Arts & Entertainment in Missouri City


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  • The Mad Potter
    For Meredith McCord, looking at a piece of pottery brings back decades worth of memories. McCord started The Mad Potter in 1998, and since those early days, she's used her kiln to immortalize countless special moments. She traveled to hospitals to capture the footprints of newborns, helped a young man create a dessert plate with the words "Will you marry me?" emblazoned across it, and auctioned off items for charity. Yet some of her fondest memories center on the day-to-day interactions with customers, specifically when they return to pick up their fired pieces and utter three words of amazement: "I did that?" The Mad Potter has since expanded into three Houston-area locations, where children and adults come to paint their own works of art or create replicas of their ancient ancestors' garden gnomes. More than 500 bisqueware items line the shelves of each studio, including coffee mugs, plates, and figurines. Staffers then help visitors select from more than 54 available colors of paint and supply them with everything else they might need, including brushes and stencils. The staff can even take things over and create more intricate designs?while still consulting closely with the customer. Whatever route a person chooses, there's always time for a sip of wine or beer; the River Oaks location sells wine and beer while Bellaire and Woodway maintain a BYOB policy.
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    1963 W Gray St., Ste. A
    Houston, TX US
  • The Menil Collection
    John and Dominique de Menil began collecting art in the 1940s, shortly after they had relocated from France to the United States. It didn't take long for the couple to amass nearly 16,000 paintings, sculptures, drawings, photographs, and rare books. Tired of tripping over Byzantine statues on the way to the kitchen, the de Menils decided to share their collection with the world. The result is The Menil Collection, which opened in 1987 and has since become a fixture of Houston's Museum District. Here, visitors can browse priceless artworks and artifacts with origins that span the globe. With its minimalistic exterior and sweeping stretches of glass, the building itself is also something of a masterpiece. This is no accident?Dominque de Menil made sure that its design allowed for plenty of natural light to enhance visitors' experience and help the artworks grow big and strong.
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    1533 Sul Ross St.
    Houston, TX US
  • Houston Arboretum & Nature Center
    At the Houston Arboretum & Nature Center, you might spy budding photographers snapping shots of herons in the wetlands. Situated on the western edge of Memorial Park, the 155-acre nature preserve acts as a sanctuary from the busy city that surrounds it. Visitors can walk along 5 miles of trails, which wind past forest, meadows, wetlands, and ponds. The nature advocates at Houston Arboretum & Nature Center hope the arboretum serves not only as refuge from the urban bustle, but also as a constantly changing outdoor classroom. In the Discovery Room, for instance, interactive exhibits help young explorers learn about the arboretum?s diverse ecosystems. Classes and workshops range from home composting to breaking into the birdhouse-real-estate market. The arboretum also offers nature camps for kids, as well as other special events year-round.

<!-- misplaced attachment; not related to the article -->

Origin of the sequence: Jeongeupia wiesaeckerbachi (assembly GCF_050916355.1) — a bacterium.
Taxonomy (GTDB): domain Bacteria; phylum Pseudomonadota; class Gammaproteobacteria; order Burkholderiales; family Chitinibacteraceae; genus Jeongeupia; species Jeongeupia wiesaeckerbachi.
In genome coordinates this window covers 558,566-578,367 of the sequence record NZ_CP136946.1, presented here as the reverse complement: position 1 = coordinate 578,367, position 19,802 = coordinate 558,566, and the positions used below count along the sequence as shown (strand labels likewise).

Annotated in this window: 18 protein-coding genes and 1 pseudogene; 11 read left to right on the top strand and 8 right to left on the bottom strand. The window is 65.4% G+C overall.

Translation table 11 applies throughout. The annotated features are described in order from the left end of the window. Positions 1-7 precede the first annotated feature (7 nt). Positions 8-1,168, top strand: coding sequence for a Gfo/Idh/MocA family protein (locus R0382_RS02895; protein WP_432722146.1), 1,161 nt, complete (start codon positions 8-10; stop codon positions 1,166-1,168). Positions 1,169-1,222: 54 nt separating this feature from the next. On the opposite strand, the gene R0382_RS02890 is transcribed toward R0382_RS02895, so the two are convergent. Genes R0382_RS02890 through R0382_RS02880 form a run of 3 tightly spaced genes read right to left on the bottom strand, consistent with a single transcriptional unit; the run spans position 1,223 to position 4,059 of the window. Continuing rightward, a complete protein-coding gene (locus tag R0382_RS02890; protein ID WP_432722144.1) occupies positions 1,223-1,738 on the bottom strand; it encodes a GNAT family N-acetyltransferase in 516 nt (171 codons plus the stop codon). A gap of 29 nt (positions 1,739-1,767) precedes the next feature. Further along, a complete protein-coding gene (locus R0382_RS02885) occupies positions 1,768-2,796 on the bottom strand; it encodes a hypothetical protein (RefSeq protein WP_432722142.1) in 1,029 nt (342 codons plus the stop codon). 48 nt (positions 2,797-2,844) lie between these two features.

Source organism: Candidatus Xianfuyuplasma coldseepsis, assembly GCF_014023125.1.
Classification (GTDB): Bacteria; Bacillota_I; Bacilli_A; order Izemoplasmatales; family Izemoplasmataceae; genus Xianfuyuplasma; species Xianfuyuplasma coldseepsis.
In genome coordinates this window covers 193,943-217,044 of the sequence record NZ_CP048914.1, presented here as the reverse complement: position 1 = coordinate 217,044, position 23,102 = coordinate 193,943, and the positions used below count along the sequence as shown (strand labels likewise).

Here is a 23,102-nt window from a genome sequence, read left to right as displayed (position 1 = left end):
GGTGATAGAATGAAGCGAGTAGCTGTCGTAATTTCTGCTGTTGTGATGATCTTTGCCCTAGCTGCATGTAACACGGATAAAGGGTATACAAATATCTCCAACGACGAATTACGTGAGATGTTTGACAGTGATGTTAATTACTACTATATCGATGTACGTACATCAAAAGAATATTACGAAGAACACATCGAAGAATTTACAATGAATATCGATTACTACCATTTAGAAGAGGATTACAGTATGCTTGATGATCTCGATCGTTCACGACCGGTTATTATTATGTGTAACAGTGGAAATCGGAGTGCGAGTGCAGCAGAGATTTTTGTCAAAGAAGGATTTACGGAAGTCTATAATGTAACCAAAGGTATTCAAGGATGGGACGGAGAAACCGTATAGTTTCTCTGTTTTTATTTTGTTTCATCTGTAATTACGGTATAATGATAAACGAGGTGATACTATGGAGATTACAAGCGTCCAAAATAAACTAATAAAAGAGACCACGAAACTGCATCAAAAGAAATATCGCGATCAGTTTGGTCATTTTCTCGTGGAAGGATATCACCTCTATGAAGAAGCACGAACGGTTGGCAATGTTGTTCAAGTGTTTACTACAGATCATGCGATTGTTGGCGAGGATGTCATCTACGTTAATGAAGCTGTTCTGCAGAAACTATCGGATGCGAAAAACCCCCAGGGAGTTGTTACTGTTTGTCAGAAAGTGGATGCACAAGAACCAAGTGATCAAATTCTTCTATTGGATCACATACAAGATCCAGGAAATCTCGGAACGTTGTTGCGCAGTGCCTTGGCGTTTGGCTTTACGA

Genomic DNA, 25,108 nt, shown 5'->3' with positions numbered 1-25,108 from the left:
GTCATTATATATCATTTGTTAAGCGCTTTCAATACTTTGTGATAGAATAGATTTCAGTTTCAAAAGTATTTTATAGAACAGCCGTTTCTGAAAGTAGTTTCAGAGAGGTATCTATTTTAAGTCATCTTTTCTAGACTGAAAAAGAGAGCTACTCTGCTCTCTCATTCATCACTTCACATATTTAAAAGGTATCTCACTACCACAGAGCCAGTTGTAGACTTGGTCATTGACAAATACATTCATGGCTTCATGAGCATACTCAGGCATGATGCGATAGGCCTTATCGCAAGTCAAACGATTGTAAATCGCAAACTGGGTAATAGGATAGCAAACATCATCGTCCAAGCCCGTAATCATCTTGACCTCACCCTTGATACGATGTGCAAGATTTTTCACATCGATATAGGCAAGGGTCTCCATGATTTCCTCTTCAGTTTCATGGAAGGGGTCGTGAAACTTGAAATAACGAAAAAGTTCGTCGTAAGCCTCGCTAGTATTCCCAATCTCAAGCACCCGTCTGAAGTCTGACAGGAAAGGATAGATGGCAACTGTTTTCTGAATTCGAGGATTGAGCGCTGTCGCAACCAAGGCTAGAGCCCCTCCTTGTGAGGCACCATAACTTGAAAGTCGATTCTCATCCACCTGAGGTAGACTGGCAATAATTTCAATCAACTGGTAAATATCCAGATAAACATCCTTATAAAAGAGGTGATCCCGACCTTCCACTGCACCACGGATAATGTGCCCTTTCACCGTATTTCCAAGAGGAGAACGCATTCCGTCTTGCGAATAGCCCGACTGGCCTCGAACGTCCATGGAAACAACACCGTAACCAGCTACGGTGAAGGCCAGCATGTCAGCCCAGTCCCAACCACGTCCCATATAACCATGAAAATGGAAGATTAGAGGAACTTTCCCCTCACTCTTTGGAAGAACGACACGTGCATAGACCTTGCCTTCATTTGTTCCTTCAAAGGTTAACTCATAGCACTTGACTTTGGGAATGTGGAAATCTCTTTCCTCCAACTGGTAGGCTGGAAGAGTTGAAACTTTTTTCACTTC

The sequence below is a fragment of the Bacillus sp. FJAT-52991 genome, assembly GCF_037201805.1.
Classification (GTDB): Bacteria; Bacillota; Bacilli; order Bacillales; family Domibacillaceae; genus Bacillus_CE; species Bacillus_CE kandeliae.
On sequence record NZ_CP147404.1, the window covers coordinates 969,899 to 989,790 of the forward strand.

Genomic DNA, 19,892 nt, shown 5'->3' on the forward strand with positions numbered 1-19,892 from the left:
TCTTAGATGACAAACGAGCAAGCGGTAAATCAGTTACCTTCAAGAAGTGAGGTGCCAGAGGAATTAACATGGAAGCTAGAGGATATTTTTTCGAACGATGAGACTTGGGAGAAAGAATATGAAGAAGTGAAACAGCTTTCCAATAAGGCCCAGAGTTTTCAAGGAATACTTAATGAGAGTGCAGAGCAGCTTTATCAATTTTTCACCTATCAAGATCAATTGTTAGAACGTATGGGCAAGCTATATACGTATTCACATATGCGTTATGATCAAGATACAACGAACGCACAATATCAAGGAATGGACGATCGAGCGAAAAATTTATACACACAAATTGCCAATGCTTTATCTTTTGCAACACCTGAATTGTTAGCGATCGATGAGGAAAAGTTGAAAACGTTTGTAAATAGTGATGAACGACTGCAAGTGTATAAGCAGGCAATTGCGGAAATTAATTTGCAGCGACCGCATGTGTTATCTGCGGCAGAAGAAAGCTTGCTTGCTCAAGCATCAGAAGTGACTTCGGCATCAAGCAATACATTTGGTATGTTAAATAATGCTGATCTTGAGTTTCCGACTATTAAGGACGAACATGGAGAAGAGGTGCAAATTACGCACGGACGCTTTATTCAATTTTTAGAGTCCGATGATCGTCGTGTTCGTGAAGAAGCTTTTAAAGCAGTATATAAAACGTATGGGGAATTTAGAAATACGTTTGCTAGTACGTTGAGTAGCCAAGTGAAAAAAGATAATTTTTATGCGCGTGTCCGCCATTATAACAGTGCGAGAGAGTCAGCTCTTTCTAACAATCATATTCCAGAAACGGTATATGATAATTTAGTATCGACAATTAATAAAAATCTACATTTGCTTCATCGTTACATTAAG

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    4501 Woodway Dr
    Houston, TX US
  • Brazos Bookstore
    Brazos Bookstore At one point in time, if you walked into Brazos Bookstore and asked for help finding authors such as Larry McMurtry and Donald Barthelme, the staff may have simply pointed and said, “He’s right there.” Karl Killian opened Brazos in 1974 as a means to cultivate Houston’s literary scene, and his bookshop drew voracious readers and even seasoned writers to its well-stocked shelves. It was so beloved, in fact, that when Killian retired in 2006 a group of 27 Houstonians purchased the bookstore to ensure it remained independently owned. Today, Brazos continues to feed the public’s literary lust with a smartly curated selection of fiction, non-fiction, and children’s books, as well as in-store readings from accomplished authors and their favorite pencils. The shop's commitment to letters expands beyond its walls, though; Brazos supports cultural projects such as Inprint and the Academy of American Poets.
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    2421 Bissonnet St
    Houston, TX US
  • Vino Artino
    Owner Connie Broome envisions Vino Artino as a place "all about art, friends, and fun," a concept she solidifies through relaxing, hands-on classes. Sessions are led by artists with degrees from art and design schools across the South. As they swill any libations they wish to bring, pupils sit at tabletop easels and follow step-by-step instructions to re-create scenes appropriate for a girls' night out, a Mother's Day outing, or a hide-the-hole-in-the-living-room-wall party. Though each class is grounded in a particular painting, the studio urges artists to put their own stamp on the finished product by using different colors, adding fun flourishes, and choosing their own canvas size.
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    11550 Louetta Rd, Ste 500
    Houston, TX US
  • 1960 Beads
    1960 Beads stocks a plethora of glamorous beads and baubles including Swarovski crystals, pearls, and semiprecious gemstones. Shoppers can peruse racks of beaded strands arranged by color and size. 1960 Beads’ workshops guide students and to create personalized accessories, from macramé to stone-pendant wire wrapping, that can ornament twin Chia pets in order tell them apart.
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    W Fm 1960 Rd.
    Houston, TX US